The Saudi Arabia backed LIV Golf tour has upset many golf traditionalists, with many feeling that those competing are not doing so for the love of the game, merely the proposed paycheck.
Dustin Johnson is a two-time major winner and is third on the all-time list on the PGA Tour career earnings, bringing home $74,276,710 in prize money, putting him only behind Tiger Woods and Phil Mickelson for prize money. The 2016 U.S Open and 2020 Masters Champion has 22 additional PGA tour wins over 12 years, putting him level with the legendary Gary Player on the all-time list. Despite this, Johnson has lost his PGA Tour membership, resigning it to play in the Saudi Arabia backed LIV Golf tour, getting a $125 million signing on fee and competing for a share of the vast prize money on offer.
Despite earning $11 million a year annually through endorsements with commercial partners in addition to the prize money accumulated through his career, Johnson cited that he didn’t want to “play golf for the rest of my life, which I felt like I was probably going to have to do. This gives me opportunities to spend more time with my family and spend more time doing the things I love to do and it’s exciting.”
Quite apart from asking how much money is ‘enough’ for an athlete who has earned over $100m in his career to date, the move by Johnson, Phil Mickelson, Lee Westwood, Sergio Garcia, Graeme McDowell and Ian Poulter to join the LIV Golf Tour has put pressure on the traditional golfing establishment. The PGA Tour has moved swiftly, suspending those who did not resign their PGA Tour membership, effectively banning them from PGA Tour events.
While traditionalists are upset at the approach taken by these rebel players, the appeal of the LIV Golf tour is evident. At the inaugural LIV Golf event at Centurion, the eventual winner Charl Schwartzel took home a cheque for $4 million for his first place finish. Each LIV Golf event has a total prize fund of $25 million, with every golfer finishing in the top 11 places guaranteed $500,000 for their three rounds of 18 holes, meaning more money for less work – a major event in golf is usually played over four rounds, or 72 holes. In real terms, Schwartzel made three times as much from his win at Centurion than he did for winning the 2011 Masters tournament by playing less golf.
However, listening to the likes of Graeme McDowell at the press briefings ahead of the first LIV Golf event, it is not about the money. “I really feel golf is a force of good in the world and I love using the game of golf as something to help grow around the world and be role models to kids…If Saudi Arabia want to use the game of golf as a way for them to get to where they want to be, I think we’re proud to help them on that journey, using the game of golf and the abilities we have to help grow the sport.” This response does raise the specter of sport washing, the practice where regimes with questionable moral standing in the world utilize sport to bring legitimacy and deflect any ethical questions.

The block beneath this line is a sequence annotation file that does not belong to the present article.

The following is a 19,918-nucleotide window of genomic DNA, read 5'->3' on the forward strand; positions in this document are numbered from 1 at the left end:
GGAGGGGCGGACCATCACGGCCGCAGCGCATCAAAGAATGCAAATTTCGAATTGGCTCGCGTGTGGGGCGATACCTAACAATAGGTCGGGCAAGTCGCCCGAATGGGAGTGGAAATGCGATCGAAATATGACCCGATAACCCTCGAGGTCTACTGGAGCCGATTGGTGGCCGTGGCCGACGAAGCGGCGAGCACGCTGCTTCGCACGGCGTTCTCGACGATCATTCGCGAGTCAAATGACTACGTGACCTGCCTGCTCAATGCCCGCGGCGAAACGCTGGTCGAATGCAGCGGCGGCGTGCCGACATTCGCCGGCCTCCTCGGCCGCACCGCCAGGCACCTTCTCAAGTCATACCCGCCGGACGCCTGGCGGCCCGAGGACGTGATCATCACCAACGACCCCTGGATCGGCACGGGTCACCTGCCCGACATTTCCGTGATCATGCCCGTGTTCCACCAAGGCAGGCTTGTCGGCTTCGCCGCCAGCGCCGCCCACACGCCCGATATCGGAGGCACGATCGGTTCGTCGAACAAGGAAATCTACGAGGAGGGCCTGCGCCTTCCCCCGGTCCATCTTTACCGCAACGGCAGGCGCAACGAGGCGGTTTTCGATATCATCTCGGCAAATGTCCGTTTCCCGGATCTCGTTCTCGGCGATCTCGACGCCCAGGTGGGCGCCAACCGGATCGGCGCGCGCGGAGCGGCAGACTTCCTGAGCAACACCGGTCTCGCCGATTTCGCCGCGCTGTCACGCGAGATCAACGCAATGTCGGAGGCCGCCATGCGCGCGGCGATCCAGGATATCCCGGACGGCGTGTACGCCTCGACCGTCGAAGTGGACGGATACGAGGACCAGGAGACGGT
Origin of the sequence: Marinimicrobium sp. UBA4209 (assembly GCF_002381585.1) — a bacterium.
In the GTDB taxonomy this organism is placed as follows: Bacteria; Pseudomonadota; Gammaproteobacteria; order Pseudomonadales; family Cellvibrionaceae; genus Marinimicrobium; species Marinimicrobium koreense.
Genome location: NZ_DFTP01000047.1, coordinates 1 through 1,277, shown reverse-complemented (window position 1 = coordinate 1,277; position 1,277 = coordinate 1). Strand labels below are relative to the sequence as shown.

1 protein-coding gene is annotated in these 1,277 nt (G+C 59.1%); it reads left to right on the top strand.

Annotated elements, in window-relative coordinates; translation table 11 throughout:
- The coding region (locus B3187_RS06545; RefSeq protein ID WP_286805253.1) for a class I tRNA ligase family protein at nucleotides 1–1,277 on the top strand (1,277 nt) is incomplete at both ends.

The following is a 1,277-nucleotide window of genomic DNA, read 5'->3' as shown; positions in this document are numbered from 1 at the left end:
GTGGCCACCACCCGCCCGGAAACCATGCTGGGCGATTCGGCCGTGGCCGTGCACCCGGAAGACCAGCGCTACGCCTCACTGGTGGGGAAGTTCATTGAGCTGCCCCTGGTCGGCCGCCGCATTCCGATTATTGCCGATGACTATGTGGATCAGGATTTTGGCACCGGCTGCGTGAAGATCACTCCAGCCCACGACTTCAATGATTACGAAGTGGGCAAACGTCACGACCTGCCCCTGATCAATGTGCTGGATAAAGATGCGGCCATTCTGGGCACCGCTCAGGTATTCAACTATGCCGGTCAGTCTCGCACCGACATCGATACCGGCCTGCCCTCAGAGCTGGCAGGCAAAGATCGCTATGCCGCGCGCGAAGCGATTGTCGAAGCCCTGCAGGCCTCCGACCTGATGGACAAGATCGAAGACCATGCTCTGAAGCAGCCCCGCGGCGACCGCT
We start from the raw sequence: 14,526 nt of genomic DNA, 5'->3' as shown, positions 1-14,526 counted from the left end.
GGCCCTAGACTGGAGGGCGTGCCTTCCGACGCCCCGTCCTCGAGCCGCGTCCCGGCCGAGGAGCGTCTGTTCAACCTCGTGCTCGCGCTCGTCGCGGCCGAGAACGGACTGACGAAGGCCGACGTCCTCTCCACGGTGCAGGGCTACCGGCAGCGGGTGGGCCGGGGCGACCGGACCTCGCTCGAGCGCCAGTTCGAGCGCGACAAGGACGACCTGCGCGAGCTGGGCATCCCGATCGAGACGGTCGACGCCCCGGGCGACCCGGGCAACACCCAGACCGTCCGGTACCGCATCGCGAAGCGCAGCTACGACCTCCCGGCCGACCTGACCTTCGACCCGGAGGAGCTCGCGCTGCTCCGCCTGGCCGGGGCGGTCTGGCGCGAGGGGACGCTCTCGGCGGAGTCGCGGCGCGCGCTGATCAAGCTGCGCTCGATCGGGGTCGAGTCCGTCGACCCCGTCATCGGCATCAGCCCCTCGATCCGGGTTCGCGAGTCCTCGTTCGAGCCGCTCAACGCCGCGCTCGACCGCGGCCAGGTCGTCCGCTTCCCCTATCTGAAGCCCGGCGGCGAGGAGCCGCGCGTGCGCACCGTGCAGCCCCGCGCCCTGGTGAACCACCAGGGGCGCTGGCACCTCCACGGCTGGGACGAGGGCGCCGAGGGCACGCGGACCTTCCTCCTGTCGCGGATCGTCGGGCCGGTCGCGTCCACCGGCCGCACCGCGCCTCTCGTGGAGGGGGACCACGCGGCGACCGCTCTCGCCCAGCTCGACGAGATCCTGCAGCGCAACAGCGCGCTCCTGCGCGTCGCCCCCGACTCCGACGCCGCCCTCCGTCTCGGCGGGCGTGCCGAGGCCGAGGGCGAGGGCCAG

McDowell and others frequently responded to allegations in this area by saying that he and other golfers were not politicians, and that is a legitimate defense to a charge that they shouldn’t play for, or in, a tournament backed by a regime with questionable moral positions, given that they do not make political decisions. While many would like sports people to provide moral leadership, ultimately this isn’t their role. If they choose to do so, then that is a personal choice.
However, as in other sports such as soccer where this question has been raised around the ownership of sports teams, including English Champions Manchester City, French Champions Paris Saint Germain and the Saudi sovereign Public Investment Fund (PIF) backed takeover of English Premier League side Newcastle United, ultimately many sports people see their careers as a job and will take the best offer available to maximize earnings in their careers.
Many have criticized the rebel golfers since golf careers are not short – many players can earn substantial sums well into their 50s, unlike sports such as soccer where the window for a top-level athlete is far, far shorter. Leading players such as Rory McIlroy have criticized their fellow professionals, taking both moral and professional umbrage at the decision of many.
McIlroy cited “competitive integrity” as one of the reasons he would not take his talents to the LIV Golf tour and seems to be taking the side of the PGA Tour in this instance. However, the DP World Tour, formerly the European Tour before taking the DP World name following a significant sponsorship deal with the UAE based logistics company, seems to be taking a softer stance than the PGA Tour with the decision to allow those playing in LIV Golf events to continue to play on the DP World Tour.
This is likely due to the DP World traditionally being seen as the ‘weaker’ of the traditional golf tours, and therefore not willing to risk players having to choose and further diluting the competitive landscape of the Tour. It seems the organizers of the golf Majors are also not banning those who are taking part in the LIV Golf events.
With fault lines already emerging in golf’s response to LIV Golf, it seems that the business of professional golf has been permanently altered with the emergence of the new competition. With the riches on offer it seems almost inevitable that golf will see more players cross the divide and participate in the new tournament. While the field for the inaugural event only featured four of the worlds top 50 players, it is probably only a matter of time before others do the same. While the PGA Tour will try to stand as the bulwark against new money, once sponsors and media organizations come on board it will be an inevitability that the golfing landscape will be permanently and irrecoverably changed and the possibilities presented by LIV Golf become too much of a temptation.